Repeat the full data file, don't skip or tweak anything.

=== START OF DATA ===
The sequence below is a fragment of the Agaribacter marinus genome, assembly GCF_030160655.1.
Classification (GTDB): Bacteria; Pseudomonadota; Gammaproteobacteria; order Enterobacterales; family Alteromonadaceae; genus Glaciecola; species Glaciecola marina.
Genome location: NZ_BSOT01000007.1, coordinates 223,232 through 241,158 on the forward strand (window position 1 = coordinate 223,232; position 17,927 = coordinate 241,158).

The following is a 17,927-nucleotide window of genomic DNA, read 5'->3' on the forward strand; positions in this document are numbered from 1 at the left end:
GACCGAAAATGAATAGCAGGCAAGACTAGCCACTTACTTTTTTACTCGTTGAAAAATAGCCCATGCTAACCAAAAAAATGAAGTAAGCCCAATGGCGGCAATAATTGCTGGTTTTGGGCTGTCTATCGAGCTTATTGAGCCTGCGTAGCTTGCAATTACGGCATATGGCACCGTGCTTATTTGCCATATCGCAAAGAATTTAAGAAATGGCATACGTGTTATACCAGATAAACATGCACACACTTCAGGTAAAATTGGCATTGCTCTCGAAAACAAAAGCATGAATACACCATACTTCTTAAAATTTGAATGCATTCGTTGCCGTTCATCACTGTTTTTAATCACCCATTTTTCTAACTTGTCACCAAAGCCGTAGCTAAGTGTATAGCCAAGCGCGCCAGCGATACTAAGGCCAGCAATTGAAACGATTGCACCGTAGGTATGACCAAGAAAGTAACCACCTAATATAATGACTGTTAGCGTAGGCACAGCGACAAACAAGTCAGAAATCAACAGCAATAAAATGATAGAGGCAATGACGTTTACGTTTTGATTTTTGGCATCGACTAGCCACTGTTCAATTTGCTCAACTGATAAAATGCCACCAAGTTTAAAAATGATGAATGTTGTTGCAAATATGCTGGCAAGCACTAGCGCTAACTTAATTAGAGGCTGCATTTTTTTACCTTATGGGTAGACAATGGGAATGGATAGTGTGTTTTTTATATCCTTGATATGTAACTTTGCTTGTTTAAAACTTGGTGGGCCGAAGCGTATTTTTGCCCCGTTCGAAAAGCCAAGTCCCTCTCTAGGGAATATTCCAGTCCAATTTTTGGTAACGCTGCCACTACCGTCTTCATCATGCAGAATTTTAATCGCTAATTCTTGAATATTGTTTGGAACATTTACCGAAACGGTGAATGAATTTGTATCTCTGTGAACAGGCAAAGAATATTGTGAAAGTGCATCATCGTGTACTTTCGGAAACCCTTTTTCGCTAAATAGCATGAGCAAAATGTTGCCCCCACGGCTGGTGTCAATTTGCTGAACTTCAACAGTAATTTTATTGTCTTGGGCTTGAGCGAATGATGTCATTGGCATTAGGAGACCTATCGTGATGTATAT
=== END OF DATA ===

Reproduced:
The sequence below is a fragment of the Agaribacter marinus genome, assembly GCF_030160655.1.
Classification (GTDB): Bacteria; Pseudomonadota; Gammaproteobacteria; order Enterobacterales; family Alteromonadaceae; genus Glaciecola; species Glaciecola marina.
Genome location: NZ_BSOT01000007.1, coordinates 223,232 through 241,158 on the forward strand (window position 1 = coordinate 223,232; position 17,927 = coordinate 241,158).

The following is a 17,927-nucleotide window of genomic DNA, read 5'->3' on the forward strand; positions in this document are numbered from 1 at the left end:
GACCGAAAATGAATAGCAGGCAAGACTAGCCACTTACTTTTTTACTCGTTGAAAAATAGCCCATGCTAACCAAAAAAATGAAGTAAGCCCAATGGCGGCAATAATTGCTGGTTTTGGGCTGTCTATCGAGCTTATTGAGCCTGCGTAGCTTGCAATTACGGCATATGGCACCGTGCTTATTTGCCATATCGCAAAGAATTTAAGAAATGGCATACGTGTTATACCAGATAAACATGCACACACTTCAGGTAAAATTGGCATTGCTCTCGAAAACAAAAGCATGAATACACCATACTTCTTAAAATTTGAATGCATTCGTTGCCGTTCATCACTGTTTTTAATCACCCATTTTTCTAACTTGTCACCAAAGCCGTAGCTAAGTGTATAGCCAAGCGCGCCAGCGATACTAAGGCCAGCAATTGAAACGATTGCACCGTAGGTATGACCAAGAAAGTAACCACCTAATATAATGACTGTTAGCGTAGGCACAGCGACAAACAAGTCAGAAATCAACAGCAATAAAATGATAGAGGCAATGACGTTTACGTTTTGATTTTTGGCATCGACTAGCCACTGTTCAATTTGCTCAACTGATAAAATGCCACCAAGTTTAAAAATGATGAATGTTGTTGCAAATATGCTGGCAAGCACTAGCGCTAACTTAATTAGAGGCTGCATTTTTTTACCTTATGGGTAGACAATGGGAATGGATAGTGTGTTTTTTATATCCTTGATATGTAACTTTGCTTGTTTAAAACTTGGTGGGCCGAAGCGTATTTTTGCCCCGTTCGAAAAGCCAAGTCCCTCTCTAGGGAATATTCCAGTCCAATTTTTGGTAACGCTGCCACTACCGTCTTCATCATGCAGAATTTTAATCGCTAATTCTTGAATATTGTTTGGAACATTTACCGAAACGGTGAATGAATTTGTATCTCTGTGAACAGGCAAAGAATATTGTGAAAGTGCATCATCGTGTACTTTCGGAAACCCTTTTTCGCTAAATAGCATGAGCAAAATGTTGCCCCCACGGCTGGTGTCAATTTGCTGAACTTCAACAGTAATTTTATTGTCTTGGGCTTGAGCGAATGATGTCATTGGCATTAGGAGACCTATCGTGATGTATAT